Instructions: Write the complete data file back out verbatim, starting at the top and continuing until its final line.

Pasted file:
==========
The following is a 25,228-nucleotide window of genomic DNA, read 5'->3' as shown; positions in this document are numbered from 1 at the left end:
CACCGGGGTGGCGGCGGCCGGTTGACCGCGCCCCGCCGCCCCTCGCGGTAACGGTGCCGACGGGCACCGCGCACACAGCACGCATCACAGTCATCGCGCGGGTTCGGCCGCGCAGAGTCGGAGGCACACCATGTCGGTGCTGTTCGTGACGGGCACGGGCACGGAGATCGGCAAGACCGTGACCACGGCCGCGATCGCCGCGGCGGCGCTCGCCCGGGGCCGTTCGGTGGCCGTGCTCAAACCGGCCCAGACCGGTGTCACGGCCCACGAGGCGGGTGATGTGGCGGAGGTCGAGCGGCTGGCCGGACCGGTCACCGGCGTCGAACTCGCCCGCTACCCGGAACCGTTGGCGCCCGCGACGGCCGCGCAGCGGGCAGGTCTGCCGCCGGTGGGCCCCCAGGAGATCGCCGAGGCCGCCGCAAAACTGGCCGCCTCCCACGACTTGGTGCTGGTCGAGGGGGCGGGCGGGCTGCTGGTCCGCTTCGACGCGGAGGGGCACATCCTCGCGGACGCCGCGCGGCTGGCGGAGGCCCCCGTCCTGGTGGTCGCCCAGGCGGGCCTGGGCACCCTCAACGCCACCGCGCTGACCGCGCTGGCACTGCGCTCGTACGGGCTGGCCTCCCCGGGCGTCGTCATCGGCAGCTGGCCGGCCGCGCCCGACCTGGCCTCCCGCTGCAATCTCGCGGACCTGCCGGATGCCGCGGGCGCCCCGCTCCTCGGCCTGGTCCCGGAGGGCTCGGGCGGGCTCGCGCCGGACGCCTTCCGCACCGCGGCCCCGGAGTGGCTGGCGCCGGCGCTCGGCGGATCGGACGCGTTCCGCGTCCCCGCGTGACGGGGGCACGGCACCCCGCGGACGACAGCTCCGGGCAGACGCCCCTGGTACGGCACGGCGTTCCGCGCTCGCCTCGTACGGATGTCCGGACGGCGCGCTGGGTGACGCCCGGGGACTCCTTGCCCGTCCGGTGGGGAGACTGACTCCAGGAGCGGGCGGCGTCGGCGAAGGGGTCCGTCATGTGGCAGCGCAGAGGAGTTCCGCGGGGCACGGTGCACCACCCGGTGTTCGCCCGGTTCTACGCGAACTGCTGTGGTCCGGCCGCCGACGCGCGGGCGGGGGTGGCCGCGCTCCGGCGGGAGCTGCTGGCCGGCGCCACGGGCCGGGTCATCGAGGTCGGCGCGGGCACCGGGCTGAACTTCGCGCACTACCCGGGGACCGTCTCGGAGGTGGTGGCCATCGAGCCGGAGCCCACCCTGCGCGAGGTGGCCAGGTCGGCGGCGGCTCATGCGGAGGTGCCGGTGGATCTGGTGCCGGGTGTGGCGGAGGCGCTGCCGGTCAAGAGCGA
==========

The following is a 25,228-nucleotide window of genomic DNA, read 5'->3' as shown; positions in this document are numbered from 1 at the left end:
CACCGGGGTGGCGGCGGCCGGTTGACCGCGCCCCGCCGCCCCTCGCGGTAACGGTGCCGACGGGCACCGCGCACACAGCACGCATCACAGTCATCGCGCGGGTTCGGCCGCGCAGAGTCGGAGGCACACCATGTCGGTGCTGTTCGTGACGGGCACGGGCACGGAGATCGGCAAGACCGTGACCACGGCCGCGATCGCCGCGGCGGCGCTCGCCCGGGGCCGTTCGGTGGCCGTGCTCAAACCGGCCCAGACCGGTGTCACGGCCCACGAGGCGGGTGATGTGGCGGAGGTCGAGCGGCTGGCCGGACCGGTCACCGGCGTCGAACTCGCCCGCTACCCGGAACCGTTGGCGCCCGCGACGGCCGCGCAGCGGGCAGGTCTGCCGCCGGTGGGCCCCCAGGAGATCGCCGAGGCCGCCGCAAAACTGGCCGCCTCCCACGACTTGGTGCTGGTCGAGGGGGCGGGCGGGCTGCTGGTCCGCTTCGACGCGGAGGGGCACATCCTCGCGGACGCCGCGCGGCTGGCGGAGGCCCCCGTCCTGGTGGTCGCCCAGGCGGGCCTGGGCACCCTCAACGCCACCGCGCTGACCGCGCTGGCACTGCGCTCGTACGGGCTGGCCTCCCCGGGCGTCGTCATCGGCAGCTGGCCGGCCGCGCCCGACCTGGCCTCCCGCTGCAATCTCGCGGACCTGCCGGATGCCGCGGGCGCCCCGCTCCTCGGCCTGGTCCCGGAGGGCTCGGGCGGGCTCGCGCCGGACGCCTTCCGCACCGCGGCCCCGGAGTGGCTGGCGCCGGCGCTCGGCGGATCGGACGCGTTCCGCGTCCCCGCGTGACGGGGGCACGGCACCCCGCGGACGACAGCTCCGGGCAGACGCCCCTGGTACGGCACGGCGTTCCGCGCTCGCCTCGTACGGATGTCCGGACGGCGCGCTGGGTGACGCCCGGGGACTCCTTGCCCGTCCGGTGGGGAGACTGACTCCAGGAGCGGGCGGCGTCGGCGAAGGGGTCCGTCATGTGGCAGCGCAGAGGAGTTCCGCGGGGCACGGTGCACCACCCGGTGTTCGCCCGGTTCTACGCGAACTGCTGTGGTCCGGCCGCCGACGCGCGGGCGGGGGTGGCCGCGCTCCGGCGGGAGCTGCTGGCCGGCGCCACGGGCCGGGTCATCGAGGTCGGCGCGGGCACCGGGCTGAACTTCGCGCACTACCCGGGGACCGTCTCGGAGGTGGTGGCCATCGAGCCGGAGCCCACCCTGCGCGAGGTGGCCAGGTCGGCGGCGGCTCATGCGGAGGTGCCGGTGGATCTGGTGCCGGGTGTGGCGGAGGCGCTGCCGGTCAAGAGCGA